• Branches
        • Central artery to the retina: runs along the centre of the optic nerve entering the eye to supply the inner retinal layers. Occlusion will cause monocular blindness
        • Posterior ciliary artery is the main source of blood supply to the optic nerve head (ONH), and it also supplies the choroid up to the equator, the retinal pigment epithelium. The blood supply in the ONH is segmental, so that most of its ischemic lesions result in sectoral visual field defects. There may be multiple (up to 5) PCAs. Vessel involved in Anterior Ischaemic optic neuropathy and Giant cell arteritis.
    • Posterior communicating artery (PCOMM)
      • Joins anterior and posterior circulations
      • Closely associated with IIIrd nerve which can be compressed by an aneurysm of the PCOMM
      • Irrigates the ventral thalamus, hypothalamus and tail of caudate
    • Anterior choroidal artery
      • Arises from the ICA and Passes posteriorly with branches to supply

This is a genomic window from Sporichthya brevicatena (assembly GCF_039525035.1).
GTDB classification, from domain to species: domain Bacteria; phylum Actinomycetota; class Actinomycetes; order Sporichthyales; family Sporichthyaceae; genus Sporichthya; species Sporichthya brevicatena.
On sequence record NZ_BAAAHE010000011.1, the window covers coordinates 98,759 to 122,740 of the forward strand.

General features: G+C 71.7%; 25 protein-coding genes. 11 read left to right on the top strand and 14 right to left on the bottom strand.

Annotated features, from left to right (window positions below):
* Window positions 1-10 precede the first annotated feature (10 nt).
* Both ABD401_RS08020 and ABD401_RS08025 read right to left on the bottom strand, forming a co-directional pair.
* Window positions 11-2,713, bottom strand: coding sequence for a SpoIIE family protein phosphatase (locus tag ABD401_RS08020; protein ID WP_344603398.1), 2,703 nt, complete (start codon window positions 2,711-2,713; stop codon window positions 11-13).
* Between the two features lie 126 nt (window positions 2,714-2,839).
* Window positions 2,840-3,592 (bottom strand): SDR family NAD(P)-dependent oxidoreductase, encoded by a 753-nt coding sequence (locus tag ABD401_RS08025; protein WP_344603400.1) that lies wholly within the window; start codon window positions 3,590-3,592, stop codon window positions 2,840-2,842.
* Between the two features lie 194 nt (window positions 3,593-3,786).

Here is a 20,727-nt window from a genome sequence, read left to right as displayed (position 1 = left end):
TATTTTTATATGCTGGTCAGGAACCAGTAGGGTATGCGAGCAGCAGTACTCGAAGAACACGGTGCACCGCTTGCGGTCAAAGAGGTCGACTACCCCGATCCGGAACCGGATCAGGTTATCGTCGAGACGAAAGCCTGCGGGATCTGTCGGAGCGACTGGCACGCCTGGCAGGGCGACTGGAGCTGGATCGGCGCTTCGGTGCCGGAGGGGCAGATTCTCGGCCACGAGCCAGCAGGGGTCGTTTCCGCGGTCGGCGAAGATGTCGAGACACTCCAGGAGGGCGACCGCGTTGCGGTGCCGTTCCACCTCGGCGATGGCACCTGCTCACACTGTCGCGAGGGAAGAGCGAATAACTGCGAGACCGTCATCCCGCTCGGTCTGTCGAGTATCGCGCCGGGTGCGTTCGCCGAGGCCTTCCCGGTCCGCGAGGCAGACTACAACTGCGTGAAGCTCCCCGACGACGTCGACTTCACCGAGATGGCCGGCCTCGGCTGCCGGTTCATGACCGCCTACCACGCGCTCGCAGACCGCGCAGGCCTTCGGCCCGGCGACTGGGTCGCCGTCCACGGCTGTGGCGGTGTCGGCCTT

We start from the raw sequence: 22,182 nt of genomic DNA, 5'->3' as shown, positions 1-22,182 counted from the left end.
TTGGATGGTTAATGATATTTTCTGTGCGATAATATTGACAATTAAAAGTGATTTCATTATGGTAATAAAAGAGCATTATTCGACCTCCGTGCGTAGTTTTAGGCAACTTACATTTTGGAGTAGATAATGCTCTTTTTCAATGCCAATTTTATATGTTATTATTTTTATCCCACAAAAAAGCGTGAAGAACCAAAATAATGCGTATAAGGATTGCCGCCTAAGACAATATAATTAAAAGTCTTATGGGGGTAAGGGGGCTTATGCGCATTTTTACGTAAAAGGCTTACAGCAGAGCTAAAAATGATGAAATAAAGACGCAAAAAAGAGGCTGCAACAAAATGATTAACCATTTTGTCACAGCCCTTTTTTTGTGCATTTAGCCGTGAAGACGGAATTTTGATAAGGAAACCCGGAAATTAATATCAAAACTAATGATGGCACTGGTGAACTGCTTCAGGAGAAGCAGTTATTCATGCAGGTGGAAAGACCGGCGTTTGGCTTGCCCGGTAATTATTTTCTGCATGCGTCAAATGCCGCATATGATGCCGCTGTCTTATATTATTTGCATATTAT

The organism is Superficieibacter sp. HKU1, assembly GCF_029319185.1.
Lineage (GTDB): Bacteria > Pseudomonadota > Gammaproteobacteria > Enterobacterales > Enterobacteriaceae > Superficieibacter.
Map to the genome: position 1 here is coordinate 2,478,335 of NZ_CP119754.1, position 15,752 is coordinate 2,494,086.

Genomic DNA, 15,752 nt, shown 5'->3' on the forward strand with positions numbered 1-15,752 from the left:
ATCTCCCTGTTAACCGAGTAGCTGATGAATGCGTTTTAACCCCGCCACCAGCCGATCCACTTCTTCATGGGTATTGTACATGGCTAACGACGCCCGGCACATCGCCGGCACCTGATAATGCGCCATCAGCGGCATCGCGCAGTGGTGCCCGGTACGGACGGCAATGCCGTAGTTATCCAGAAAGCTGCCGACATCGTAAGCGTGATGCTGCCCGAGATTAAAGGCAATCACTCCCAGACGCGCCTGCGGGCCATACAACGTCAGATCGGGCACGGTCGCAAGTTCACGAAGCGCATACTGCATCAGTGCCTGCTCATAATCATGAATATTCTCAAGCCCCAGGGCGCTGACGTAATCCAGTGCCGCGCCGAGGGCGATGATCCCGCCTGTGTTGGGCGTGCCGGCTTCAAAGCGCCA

• Posterior limb of internal capsule
        • choroid plexus of lateral ventricle
        • optic tract and lateral geniculate body (hemianopia)
        • area of midbrain and globus pallidus and substantia nigra
    • Anterior cerebral artery (Medial surface of cerebrum. Arches up and around and back over the corpus callosum)
      • A1 Segment - from the bifurcation of the internal carotid to the anterior comm artery. Branches include 
        • Medial lenticulostriate artery : contributes to anteroinferior part including the anterior limb of internal capsule and anterior portion of caudate and putamen
        • Anterior communicating artery connects both ACA and is a common site of aneurysms
        • Recurrent artery of Heubner supplies head of caudate and  anteroinferior internal capsule